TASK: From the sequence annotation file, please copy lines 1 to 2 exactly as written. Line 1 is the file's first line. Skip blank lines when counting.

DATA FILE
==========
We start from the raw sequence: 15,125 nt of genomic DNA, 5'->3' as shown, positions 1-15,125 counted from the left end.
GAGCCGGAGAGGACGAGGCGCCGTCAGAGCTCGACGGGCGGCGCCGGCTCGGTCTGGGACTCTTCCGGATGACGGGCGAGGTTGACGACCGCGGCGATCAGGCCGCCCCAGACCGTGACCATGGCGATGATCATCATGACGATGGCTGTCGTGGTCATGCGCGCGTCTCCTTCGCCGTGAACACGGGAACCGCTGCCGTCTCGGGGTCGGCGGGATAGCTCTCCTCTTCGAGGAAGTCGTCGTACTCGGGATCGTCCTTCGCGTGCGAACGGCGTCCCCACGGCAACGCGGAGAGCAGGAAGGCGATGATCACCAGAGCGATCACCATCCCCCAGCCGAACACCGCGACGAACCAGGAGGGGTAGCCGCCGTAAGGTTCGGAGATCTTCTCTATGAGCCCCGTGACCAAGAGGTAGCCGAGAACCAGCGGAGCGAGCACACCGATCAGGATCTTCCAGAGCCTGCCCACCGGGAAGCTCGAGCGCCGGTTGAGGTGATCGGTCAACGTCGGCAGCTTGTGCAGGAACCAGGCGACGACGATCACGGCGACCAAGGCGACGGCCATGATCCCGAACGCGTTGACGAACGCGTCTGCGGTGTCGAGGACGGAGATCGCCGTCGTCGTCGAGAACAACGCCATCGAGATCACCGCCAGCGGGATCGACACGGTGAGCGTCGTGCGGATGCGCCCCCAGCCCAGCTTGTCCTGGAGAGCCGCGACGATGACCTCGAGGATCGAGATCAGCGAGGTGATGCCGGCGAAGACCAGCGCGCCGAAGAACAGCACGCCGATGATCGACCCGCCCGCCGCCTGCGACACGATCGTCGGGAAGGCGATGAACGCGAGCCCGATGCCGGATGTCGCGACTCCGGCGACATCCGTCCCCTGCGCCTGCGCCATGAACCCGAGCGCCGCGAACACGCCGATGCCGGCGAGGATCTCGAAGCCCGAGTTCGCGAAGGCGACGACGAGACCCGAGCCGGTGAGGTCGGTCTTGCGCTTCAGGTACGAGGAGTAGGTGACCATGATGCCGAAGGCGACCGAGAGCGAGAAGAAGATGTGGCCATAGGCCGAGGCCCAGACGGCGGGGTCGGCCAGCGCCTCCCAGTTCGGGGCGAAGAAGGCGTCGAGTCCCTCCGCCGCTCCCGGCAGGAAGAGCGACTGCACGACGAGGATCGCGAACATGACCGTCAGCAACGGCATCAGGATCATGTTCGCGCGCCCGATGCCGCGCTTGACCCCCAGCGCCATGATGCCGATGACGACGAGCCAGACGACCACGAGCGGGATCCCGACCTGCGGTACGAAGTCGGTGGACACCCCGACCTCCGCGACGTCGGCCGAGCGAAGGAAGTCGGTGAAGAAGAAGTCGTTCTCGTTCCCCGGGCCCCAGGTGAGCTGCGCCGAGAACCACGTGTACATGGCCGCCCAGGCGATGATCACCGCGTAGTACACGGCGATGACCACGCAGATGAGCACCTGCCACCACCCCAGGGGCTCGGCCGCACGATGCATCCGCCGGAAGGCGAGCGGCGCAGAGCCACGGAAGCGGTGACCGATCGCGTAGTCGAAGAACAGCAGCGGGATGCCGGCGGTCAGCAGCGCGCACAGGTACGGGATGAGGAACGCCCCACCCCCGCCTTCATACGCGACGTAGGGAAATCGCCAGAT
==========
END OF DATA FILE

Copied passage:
We start from the raw sequence: 15,125 nt of genomic DNA, 5'->3' as shown, positions 1-15,125 counted from the left end.
GAGCCGGAGAGGACGAGGCGCCGTCAGAGCTCGACGGGCGGCGCCGGCTCGGTCTGGGACTCTTCCGGATGACGGGCGAGGTTGACGACCGCGGCGATCAGGCCGCCCCAGACCGTGACCATGGCGATGATCATCATGACGATGGCTGTCGTGGTCATGCGCGCGTCTCCTTCGCCGTGAACACGGGAACCGCTGCCGTCTCGGGGTCGGCGGGATAGCTCTCCTCTTCGAGGAAGTCGTCGTACTCGGGATCGTCCTTCGCGTGCGAACGGCGTCCCCACGGCAACGCGGAGAGCAGGAAGGCGATGATCACCAGAGCGATCACCATCCCCCAGCCGAACACCGCGACGAACCAGGAGGGGTAGCCGCCGTAAGGTTCGGAGATCTTCTCTATGAGCCCCGTGACCAAGAGGTAGCCGAGAACCAGCGGAGCGAGCACACCGATCAGGATCTTCCAGAGCCTGCCCACCGGGAAGCTCGAGCGCCGGTTGAGGTGATCGGTCAACGTCGGCAGCTTGTGCAGGAACCAGGCGACGACGATCACGGCGACCAAGGCGACGGCCATGATCCCGAACGCGTTGACGAACGCGTCTGCGGTGTCGAGGACGGAGATCGCCGTCGTCGTCGAGAACAACGCCATCGAGATCACCGCCAGCGGGATCGACACGGTGAGCGTCGTGCGGATGCGCCCCCAGCCCAGCTTGTCCTGGAGAGCCGCGACGATGACCTCGAGGATCGAGATCAGCGAGGTGATGCCGGCGAAGACCAGCGCGCCGAAGAACAGCACGCCGATGATCGACCCGCCCGCCGCCTGCGACACGATCGTCGGGAAGGCGATGAACGCGAGCCCGATGCCGGATGTCGCGACTCCGGCGACATCCGTCCCCTGCGCCTGCGCCATGAACCCGAGCGCCGCGAACACGCCGATGCCGGCGAGGATCTCGAAGCCCGAGTTCGCGAAGGCGACGACGAGACCCGAGCCGGTGAGGTCGGTCTTGCGCTTCAGGTACGAGGAGTAGGTGACCATGATGCCGAAGGCGACCGAGAGCGAGAAGAAGATGTGGCCATAGGCCGAGGCCCAGACGGCGGGGTCGGCCAGCGCCTCCCAGTTCGGGGCGAAGAAGGCGTCGAGTCCCTCCGCCGCTCCCGGCAGGAAGAGCGACTGCACGACGAGGATCGCGAACATGACCGTCAGCAACGGCATCAGGATCATGTTCGCGCGCCCGATGCCGCGCTTGACCCCCAGCGCCATGATGCCGATGACGACGAGCCAGACGACCACGAGCGGGATCCCGACCTGCGGTACGAAGTCGGTGGACACCCCGACCTCCGCGACGTCGGCCGAGCGAAGGAAGTCGGTGAAGAAGAAGTCGTTCTCGTTCCCCGGGCCCCAGGTGAGCTGCGCCGAGAACCACGTGTACATGGCCGCCCAGGCGATGATCACCGCGTAGTACACGGCGATGACCACGCAGATGAGCACCTGCCACCACCCCAGGGGCTCGGCCGCACGATGCATCCGCCGGAAGGCGAGCGGCGCAGAGCCACGGAAGCGGTGACCGATCGCGTAGTCGAAGAACAGCAGCGGGATGCCGGCGGTCAGCAGCGCGCACAGGTACGGGATGAGGAACGCCCCACCCCCGCCTTCATACGCGACGTAGGGAAATCGCCAGAT